How businesses thought outside the box to survive COVID
CREATING a farm tour in a box, launching a new restaurant, building a coffee plantation farmstay and developing an entire virtual festival are some of the innovative ways Tweed businesses have responded to COVID-19 restrictions.
"We've tried to remain very positive and worked at coming up with interesting products," said Michael Simmons of Mount Warning Tours whose Farm Tour in a Box has been selling across the country.
When his business could no longer take customers on a culinary tour of the region they boxed together a selection of non-perishable goods and combined it with a 45-minute video.
"It's all the products we would normally visit," Mr Simmons said.
The video includes explanations of the products, demonstrations from local chefs and snippets from Tweed Shire Council showcasing the region.
"If you can't visit the Tweed you can experience it virtually," he said.
The Farm Tour in a Box has proved so popular Mount Warning Tours are expanding the range with a Northern Rivers Vegan Box and a bush tucker box called Wollumbin Dreaming Box.
"It's finding a way forward and that's what we've done," Mr Simmons said.
When the Taste Tweed Festival looked destined to be cancelled Jayne Henry searched for an alternate way to make it happen.
"I thought nobody's going to be doing anything," she said. "It's the perfect opportunity to create a series of virtual events."
She enlisted the help of photographer and videographer Ryan Fowler and them embarked on a series of zoom events.
They visited chefs, indigenous elders, brewers and distillers and went on a Blue Ginger picnic on a pontoon.
The wide range of virtual tours includes drive tours of the region, a talk on ocean turtles, fashion, culture and plenty of food.
There is even a wine tasting event that involves sampling a selection of Brown Brothers wines while watching a zoom event in the luxury of your home.
"There's quite an extensive series of zooms," Ms Henry said.
"The Tweed is an amazing place if you like the beach, if you like to dine or if you just want a tranquil place to go."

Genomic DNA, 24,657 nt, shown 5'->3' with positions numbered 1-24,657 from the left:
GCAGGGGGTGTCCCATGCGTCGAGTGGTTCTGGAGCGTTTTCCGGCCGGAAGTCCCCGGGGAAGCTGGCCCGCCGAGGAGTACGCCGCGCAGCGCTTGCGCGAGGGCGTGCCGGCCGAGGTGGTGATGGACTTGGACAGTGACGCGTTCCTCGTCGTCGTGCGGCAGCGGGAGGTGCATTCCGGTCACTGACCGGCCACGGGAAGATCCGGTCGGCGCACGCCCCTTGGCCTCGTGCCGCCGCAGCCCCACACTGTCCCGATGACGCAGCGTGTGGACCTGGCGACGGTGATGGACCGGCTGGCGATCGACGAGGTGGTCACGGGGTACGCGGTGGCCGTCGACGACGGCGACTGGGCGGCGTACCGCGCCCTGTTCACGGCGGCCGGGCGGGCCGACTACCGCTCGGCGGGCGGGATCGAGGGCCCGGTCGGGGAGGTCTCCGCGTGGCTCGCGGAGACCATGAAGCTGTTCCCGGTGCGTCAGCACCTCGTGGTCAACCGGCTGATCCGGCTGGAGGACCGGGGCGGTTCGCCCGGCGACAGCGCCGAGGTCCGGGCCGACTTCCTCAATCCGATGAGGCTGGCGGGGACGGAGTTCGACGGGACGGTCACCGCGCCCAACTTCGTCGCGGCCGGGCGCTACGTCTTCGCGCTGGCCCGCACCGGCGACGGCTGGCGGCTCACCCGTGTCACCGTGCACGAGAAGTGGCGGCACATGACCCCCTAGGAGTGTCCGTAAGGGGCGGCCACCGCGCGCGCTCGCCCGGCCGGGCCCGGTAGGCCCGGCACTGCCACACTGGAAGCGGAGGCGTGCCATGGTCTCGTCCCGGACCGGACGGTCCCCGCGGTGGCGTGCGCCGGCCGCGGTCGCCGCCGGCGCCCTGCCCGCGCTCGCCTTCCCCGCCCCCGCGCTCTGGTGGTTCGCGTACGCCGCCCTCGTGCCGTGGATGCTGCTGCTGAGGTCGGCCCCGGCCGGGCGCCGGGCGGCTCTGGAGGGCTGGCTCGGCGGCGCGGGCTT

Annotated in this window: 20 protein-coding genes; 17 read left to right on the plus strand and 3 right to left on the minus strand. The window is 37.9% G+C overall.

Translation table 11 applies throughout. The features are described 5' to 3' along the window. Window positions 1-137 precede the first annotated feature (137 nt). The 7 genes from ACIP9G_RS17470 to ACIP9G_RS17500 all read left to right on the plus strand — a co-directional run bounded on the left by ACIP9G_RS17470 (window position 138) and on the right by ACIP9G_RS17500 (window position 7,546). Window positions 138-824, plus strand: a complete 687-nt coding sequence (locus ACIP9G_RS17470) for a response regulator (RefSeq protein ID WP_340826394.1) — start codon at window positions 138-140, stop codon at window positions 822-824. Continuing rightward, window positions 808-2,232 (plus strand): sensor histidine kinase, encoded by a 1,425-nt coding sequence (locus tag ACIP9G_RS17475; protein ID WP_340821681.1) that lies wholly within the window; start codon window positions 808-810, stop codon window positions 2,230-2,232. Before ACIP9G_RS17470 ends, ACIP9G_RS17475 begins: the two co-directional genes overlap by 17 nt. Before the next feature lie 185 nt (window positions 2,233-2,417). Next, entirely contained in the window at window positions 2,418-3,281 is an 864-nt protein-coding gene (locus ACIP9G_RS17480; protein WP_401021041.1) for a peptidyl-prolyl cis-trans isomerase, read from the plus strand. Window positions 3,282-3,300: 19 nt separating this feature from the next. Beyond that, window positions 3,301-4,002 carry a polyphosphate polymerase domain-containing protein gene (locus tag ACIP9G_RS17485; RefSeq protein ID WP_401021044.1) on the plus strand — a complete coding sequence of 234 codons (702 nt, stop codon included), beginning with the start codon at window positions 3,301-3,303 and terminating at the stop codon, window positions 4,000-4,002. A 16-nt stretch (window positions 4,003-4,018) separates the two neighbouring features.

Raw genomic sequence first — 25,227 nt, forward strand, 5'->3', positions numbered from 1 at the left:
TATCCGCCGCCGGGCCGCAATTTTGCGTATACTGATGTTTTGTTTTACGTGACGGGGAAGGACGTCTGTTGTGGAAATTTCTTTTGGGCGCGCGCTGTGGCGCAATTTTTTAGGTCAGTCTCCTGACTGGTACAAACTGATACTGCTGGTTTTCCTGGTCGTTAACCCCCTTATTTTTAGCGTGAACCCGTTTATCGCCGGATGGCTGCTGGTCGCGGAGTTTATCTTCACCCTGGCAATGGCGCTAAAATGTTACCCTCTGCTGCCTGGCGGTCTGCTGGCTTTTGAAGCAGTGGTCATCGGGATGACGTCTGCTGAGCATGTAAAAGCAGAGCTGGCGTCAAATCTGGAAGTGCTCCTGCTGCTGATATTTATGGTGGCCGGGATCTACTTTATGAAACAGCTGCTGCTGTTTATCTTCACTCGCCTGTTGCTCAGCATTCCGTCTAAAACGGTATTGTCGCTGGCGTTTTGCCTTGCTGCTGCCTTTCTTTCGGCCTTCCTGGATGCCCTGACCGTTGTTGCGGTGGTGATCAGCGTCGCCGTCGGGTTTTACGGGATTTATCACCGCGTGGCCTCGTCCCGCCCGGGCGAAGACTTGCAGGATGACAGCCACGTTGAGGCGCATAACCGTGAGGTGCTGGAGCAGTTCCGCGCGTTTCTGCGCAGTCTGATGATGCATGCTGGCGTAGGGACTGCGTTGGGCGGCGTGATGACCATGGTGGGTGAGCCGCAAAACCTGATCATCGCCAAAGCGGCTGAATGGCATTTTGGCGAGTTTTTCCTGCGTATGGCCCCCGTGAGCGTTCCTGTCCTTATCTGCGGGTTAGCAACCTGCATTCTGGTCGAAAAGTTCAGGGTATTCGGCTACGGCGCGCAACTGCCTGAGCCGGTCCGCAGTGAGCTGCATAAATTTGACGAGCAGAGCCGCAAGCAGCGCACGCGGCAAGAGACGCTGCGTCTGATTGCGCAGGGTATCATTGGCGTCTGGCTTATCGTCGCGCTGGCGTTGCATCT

The Taste Tweed Food Festival will run from July 3-12 with Zoom events scheduled throughout the festival and available to book at tastetweed.com.au
The PLB Group was just about to launch its Mexican restaurant Lolita's Mexican Cantina when COVID-19 forced a shutdown of all eateries.
PLB general manager Mark Wilson said its range of restaurants, cafes and wedding event providers acted as a group and took a co-ordinated approach.
He said their main concern was a group of migrant workers who were not eligible for government benefits and were forced to remain in the country.
"We had to keep them employed."
The group launched PLB at home, working from just two of their businesses, Bombay Cricketers Club and Lolita's, and delivered Indian and Mexican meals and essential items to residents' homes.
Mr Wilson said their profits dived from about $200,000 a week to about $10,000 a week and without Jobkeeper they wouldn't have survived.
However restrictions have lifted and Lolita opened to customers about four weeks ago.
The new business is growing in popularity and with restrictions on guest numbers lifting Mr Wilson hopes it will soon achieve a busy, high-energy environment for which it was designed.
Zeta Grealy was also about to launch a new endeavour expanding on a successful coffee bean growing business when COVID-19 delayed her coffee plantation farm stay.
Ms Grealy had just completed Origin House at Wirui Estate to cater to tourists and industry training groups who can stay in two-bedroom house with views over the coffee plants.
Guests can take industry tours, learn about the process and techniques of coffee production and sample the delicious coffee.
While Origin House sat idle for a few months as restrictions lift the farm stay business has returned and Ms Grealy has booked her first visitors.
Articles contributed by Margie Maccoll are supported by the Judith Neilson Institute of Journalism and Ideas.